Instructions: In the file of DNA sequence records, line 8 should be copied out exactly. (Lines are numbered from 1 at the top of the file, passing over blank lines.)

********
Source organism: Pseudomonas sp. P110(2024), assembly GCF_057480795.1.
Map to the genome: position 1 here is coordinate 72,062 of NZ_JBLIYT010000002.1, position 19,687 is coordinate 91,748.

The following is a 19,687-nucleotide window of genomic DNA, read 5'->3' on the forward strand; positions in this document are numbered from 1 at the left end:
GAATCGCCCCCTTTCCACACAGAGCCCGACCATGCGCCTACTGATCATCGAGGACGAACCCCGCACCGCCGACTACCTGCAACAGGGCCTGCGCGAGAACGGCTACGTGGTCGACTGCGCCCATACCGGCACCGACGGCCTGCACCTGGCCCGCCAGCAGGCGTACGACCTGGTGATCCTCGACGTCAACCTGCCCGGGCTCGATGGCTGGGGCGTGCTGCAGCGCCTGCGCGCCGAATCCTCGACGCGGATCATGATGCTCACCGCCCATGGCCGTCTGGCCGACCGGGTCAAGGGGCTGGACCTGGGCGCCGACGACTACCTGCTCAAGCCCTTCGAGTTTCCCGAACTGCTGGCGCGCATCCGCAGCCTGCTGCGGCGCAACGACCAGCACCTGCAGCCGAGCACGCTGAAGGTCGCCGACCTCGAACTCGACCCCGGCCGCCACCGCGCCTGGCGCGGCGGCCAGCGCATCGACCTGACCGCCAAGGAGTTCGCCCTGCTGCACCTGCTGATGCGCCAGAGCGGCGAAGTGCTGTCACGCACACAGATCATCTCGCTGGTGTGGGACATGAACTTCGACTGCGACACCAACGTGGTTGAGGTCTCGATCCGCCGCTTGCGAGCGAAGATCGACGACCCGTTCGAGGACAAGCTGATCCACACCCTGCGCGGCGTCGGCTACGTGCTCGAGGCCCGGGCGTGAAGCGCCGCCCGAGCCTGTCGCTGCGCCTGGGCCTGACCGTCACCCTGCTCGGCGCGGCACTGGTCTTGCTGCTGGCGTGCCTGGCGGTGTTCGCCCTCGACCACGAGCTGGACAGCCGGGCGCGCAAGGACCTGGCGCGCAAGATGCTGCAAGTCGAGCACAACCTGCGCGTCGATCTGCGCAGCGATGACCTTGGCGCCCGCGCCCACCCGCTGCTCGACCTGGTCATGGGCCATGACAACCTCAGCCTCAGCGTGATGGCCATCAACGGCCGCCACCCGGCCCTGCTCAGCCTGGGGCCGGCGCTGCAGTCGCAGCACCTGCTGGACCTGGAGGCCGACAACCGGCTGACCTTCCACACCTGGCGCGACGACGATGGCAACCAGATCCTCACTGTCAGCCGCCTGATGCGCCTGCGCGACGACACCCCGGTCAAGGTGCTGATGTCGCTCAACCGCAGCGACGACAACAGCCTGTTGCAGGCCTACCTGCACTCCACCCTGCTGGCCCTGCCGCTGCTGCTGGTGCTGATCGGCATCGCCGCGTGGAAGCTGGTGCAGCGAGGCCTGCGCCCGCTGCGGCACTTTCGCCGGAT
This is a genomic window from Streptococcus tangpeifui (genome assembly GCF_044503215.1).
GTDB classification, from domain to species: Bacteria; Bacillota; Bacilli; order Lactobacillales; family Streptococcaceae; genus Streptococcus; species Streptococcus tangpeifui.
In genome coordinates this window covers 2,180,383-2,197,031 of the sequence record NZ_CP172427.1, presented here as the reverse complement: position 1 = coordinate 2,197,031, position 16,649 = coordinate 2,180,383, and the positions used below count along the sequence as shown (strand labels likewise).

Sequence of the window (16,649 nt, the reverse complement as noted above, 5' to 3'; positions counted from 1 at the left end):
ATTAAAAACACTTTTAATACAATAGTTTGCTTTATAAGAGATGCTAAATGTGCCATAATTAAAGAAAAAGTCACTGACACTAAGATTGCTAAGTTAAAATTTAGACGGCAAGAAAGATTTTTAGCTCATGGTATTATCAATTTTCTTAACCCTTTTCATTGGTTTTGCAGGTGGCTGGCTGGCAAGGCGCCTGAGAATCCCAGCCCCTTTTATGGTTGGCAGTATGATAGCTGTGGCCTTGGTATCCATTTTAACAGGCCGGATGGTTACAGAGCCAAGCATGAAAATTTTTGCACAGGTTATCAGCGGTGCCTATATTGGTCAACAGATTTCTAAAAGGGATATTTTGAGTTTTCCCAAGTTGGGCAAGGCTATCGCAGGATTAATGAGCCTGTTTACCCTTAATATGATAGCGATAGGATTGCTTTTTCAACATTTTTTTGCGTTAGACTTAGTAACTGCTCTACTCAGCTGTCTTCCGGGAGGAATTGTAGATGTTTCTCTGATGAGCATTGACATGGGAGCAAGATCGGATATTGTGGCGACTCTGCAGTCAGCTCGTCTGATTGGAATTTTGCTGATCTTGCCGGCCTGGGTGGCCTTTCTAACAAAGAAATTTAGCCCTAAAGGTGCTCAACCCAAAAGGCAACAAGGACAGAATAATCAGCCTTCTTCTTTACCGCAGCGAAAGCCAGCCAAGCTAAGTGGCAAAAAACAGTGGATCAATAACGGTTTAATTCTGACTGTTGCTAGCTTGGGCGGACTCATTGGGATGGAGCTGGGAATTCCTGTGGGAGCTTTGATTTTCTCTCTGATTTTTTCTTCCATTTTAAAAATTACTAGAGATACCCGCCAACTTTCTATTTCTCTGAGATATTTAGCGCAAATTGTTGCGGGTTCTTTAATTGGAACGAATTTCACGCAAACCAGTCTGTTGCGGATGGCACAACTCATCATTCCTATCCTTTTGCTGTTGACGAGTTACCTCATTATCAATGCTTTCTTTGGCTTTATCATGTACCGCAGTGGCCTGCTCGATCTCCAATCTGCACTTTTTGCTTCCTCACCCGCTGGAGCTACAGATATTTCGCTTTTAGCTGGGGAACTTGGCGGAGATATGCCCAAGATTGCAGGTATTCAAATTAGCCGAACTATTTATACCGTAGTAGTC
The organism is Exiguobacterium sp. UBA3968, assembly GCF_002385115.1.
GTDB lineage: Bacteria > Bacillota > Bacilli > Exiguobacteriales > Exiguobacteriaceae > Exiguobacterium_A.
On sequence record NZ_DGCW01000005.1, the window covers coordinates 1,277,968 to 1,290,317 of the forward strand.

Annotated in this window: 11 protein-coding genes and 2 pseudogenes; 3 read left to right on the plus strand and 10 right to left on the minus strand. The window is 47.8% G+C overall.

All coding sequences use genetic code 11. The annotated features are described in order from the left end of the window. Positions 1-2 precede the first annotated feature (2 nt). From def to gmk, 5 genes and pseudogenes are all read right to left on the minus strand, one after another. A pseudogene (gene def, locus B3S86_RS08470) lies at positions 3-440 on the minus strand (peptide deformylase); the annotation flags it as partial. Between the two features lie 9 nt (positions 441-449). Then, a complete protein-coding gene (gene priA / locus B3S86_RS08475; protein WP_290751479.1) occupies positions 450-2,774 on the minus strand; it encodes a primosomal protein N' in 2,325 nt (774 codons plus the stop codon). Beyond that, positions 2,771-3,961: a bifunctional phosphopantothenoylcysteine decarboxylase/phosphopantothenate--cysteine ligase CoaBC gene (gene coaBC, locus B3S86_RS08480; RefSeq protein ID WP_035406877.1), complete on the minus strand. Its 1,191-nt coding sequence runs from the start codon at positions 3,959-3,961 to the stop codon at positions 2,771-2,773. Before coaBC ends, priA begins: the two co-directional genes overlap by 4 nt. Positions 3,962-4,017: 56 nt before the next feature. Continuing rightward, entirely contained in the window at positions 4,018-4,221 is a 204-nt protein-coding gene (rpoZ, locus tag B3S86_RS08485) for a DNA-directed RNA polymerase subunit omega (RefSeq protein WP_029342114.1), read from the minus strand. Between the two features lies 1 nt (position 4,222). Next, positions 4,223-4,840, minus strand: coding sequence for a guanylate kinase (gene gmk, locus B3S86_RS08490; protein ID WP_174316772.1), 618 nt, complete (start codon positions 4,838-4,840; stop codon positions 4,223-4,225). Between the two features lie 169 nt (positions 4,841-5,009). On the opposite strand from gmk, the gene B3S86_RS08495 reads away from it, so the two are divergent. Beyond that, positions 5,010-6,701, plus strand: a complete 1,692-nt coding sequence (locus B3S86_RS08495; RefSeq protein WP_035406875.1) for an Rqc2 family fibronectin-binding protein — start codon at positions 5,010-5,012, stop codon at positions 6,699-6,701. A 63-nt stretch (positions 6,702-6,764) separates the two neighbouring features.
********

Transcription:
Sequence of the window (16,649 nt, the reverse complement as noted above, 5' to 3'; positions counted from 1 at the left end):